The ANSI "Standard for Hazardous Industrial Chemicals - Material Safety Data Sheets - Preparation" (ANSI Z400.1-2004) is a consensus standard. It was prepared by a committee with user input from numerous labour representatives, government officials, professional associations, industry associations and academic groups.

Even though the ANSI standard was prepared in the US, the standard is useful to MSDS preparers around the world. The ANSI standard describes the format for MSDSs and discusses the various steps involved in preparing MSDSs such as how to:

  • collect information
  • determine hazards of materials
  • complete each section of an MSDS
  • organize and present the information in the MSDSs

The standard has information about the appearance and readability of MSDSs. It explains where technical and non-technical language should be used to optimize MSDS usefulness to different groups of readers. For example, medical information can be provided under the subheading "Notes to the Physician" in the section "First Aid Measures". Non-technical language should be used in sections intended for use by the employee (e.g., under the subheading "First Aid Procedures"). It also provides advice about font types and sizes, page layouts and so on that make MSDSs easier to read.

The standard also provides a list of commonly used phrases and the extensive glossary to help suppliers write MSDSs clearly without an extensive use of technical terms or jargon. For example, the phrase " . . . may cause partial to complete unconsciousness" will be clearer to many readers than " . . . causes narcosis". To prevent skin contact, "wear chemical resistant clothing such as gloves, apron, boots or whole body suits made from Neoprene, as appropriate" is more precise and helpful than "wear chemical resistant clothing". It also provides some sample MSDSs and a brief checklist for evaluating the completed MSDSs.


What are the main differences between the 1998 ANSI Standard compared to the 2004 standard?

The 2004 revision states that the new standard includes the following significant changes:

  • Improving hazard communication and aligning the Standard with the recommendations for safety data sheets in the Globally Harmonized System for Hazard Classification, Communication and Labelling (GHS) adopted by the United Nations in 2002;
  • Improving readability and consistency and minimizing redundancy;
  • Reordering the MSDS sections so Hazards Identification appears before Composition Information;
  • Including a requirement that flammable properties appear in the physical and chemical properties section with an option to repeat them in the fire fighting measures section;
  • Increasing consistency between the sections for Toxicological Information and Ecological Information, and including more complete and accurate lists of data types;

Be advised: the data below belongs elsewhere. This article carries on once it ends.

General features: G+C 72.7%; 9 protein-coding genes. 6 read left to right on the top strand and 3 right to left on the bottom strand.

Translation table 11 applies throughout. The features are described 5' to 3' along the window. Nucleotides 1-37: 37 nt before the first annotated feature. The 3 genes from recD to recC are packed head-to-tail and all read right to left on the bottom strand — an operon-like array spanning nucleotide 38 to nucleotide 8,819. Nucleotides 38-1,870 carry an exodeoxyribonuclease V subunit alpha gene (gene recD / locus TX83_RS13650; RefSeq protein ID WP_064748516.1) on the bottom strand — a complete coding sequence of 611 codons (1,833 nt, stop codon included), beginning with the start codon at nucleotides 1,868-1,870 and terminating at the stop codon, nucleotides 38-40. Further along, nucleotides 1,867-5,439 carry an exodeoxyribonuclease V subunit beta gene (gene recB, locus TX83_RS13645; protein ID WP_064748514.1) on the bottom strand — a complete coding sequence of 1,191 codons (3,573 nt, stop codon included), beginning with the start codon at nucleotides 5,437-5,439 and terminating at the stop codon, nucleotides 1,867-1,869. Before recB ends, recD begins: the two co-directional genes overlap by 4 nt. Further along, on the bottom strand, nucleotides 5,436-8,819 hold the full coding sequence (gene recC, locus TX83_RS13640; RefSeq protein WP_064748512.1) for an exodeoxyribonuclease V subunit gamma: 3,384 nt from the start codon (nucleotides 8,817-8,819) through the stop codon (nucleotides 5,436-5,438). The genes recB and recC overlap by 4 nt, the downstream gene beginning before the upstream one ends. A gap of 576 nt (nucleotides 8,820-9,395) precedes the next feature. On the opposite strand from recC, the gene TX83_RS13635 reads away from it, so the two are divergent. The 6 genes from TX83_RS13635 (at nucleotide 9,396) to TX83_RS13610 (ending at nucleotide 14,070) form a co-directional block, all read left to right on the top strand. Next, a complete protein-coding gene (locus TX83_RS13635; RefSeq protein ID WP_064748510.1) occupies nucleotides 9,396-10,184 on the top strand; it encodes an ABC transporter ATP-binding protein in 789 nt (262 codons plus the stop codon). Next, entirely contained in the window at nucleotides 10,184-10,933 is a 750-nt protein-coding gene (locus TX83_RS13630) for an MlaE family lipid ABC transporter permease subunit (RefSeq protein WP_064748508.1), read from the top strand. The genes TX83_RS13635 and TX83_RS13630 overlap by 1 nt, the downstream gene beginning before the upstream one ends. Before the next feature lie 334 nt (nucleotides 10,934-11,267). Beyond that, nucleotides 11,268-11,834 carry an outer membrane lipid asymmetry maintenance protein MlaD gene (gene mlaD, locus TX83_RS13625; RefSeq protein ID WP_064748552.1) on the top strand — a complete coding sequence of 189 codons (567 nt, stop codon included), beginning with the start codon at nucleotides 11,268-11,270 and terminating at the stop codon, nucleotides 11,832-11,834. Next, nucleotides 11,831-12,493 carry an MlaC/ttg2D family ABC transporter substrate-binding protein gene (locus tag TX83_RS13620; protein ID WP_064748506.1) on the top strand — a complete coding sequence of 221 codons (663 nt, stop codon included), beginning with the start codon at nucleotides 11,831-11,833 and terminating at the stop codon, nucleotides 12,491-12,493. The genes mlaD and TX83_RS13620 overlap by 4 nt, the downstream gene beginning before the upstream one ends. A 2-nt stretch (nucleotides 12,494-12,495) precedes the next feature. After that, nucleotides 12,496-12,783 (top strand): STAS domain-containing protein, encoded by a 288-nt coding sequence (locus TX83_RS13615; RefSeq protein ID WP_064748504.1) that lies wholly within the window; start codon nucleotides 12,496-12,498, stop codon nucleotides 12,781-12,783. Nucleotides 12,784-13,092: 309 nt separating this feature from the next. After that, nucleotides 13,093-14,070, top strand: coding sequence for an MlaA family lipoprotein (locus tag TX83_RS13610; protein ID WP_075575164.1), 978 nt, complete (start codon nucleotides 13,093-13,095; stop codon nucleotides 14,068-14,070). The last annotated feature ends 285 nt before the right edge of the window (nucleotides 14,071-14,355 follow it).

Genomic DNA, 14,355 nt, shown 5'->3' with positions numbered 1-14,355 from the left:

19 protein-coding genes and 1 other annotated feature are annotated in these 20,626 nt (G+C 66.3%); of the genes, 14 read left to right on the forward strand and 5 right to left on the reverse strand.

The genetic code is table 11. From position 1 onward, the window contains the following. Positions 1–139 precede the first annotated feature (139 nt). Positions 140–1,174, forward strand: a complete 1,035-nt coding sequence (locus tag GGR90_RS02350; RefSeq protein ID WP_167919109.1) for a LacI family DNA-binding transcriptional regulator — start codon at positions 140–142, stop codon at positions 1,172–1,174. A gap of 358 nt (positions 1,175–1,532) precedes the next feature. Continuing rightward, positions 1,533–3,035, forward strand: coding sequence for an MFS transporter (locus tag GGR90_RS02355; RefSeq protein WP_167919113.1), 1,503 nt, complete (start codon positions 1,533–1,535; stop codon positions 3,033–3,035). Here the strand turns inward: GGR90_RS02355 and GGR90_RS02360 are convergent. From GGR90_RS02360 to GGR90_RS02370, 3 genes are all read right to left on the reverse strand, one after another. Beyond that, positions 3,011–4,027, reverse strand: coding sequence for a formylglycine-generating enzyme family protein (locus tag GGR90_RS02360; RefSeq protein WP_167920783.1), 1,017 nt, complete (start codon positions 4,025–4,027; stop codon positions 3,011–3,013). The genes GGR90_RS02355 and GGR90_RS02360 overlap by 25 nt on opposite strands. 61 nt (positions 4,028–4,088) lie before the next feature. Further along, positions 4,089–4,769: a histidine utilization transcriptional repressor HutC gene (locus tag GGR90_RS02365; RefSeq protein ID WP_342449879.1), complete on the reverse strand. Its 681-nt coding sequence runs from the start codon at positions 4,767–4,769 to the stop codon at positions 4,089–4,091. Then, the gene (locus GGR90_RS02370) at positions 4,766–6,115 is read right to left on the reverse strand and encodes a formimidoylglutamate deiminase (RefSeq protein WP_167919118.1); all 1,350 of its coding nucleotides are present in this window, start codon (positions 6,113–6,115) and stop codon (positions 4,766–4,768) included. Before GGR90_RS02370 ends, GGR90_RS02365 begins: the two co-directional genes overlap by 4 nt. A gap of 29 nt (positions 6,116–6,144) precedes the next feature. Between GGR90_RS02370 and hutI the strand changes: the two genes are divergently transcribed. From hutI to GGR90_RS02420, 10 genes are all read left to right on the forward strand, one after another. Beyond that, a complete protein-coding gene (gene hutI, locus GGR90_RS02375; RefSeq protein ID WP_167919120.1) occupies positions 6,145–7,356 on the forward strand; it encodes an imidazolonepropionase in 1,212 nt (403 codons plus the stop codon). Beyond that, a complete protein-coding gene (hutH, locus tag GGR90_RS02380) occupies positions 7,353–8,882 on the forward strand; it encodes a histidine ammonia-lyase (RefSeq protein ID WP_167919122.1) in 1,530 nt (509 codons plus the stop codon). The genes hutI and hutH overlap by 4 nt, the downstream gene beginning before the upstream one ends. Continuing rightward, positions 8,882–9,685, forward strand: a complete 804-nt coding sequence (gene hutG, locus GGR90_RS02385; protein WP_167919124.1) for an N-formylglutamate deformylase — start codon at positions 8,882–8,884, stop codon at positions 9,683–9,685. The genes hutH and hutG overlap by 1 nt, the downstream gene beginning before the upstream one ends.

• Adding transportation elements that may be needed for transporting a chemical by various modes, to meet international regulations and for improved emergency response.

Is there standardized wording or ordering of MSDS headings?

According to the ANSI standard and GHS, an MSDS should always have 16 sections, each with a fixed heading name. In addition, the sections should always follow the same order. The purpose of this standardized format it to make it easier for specific groups of people to find the information they need. For example, emergency responders will know that the information they need first will always be in Section 2, "Hazards Identification". MSDS writers have some flexibility in the way that they present information since the proposed format does not prescribe a standardized form with fill-in blanks. It will also make it easier for companies to modify their current MSDSs to harmonize with the ANSI standard and GHS.

The ANSI/GHS MSDS standard format is organized in an order that answers the following five basic questions:

  • what is the material
  • what information needs to be known immediately
  • what should be done in cases of emergency situations
  • how can hazardous situations be prevented from occurring
  • what other useful information is there on this material

As the global market continues to expand, international standardization of MSDSs will become more important. It will benefit companies who supply chemicals to international markets in helping them meet the regulatory requirements in each customer's country.

The task of training employees to read and understand MSDSs will also be made easier when MSDSs have the same format and are written to the same standard. All users - from employees to occupational hygiene and safety professionals to employers - will benefit by being able to find and understand information more readily as more of the "standardized" MSDSs become available.

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Document last updated on December 20, 2007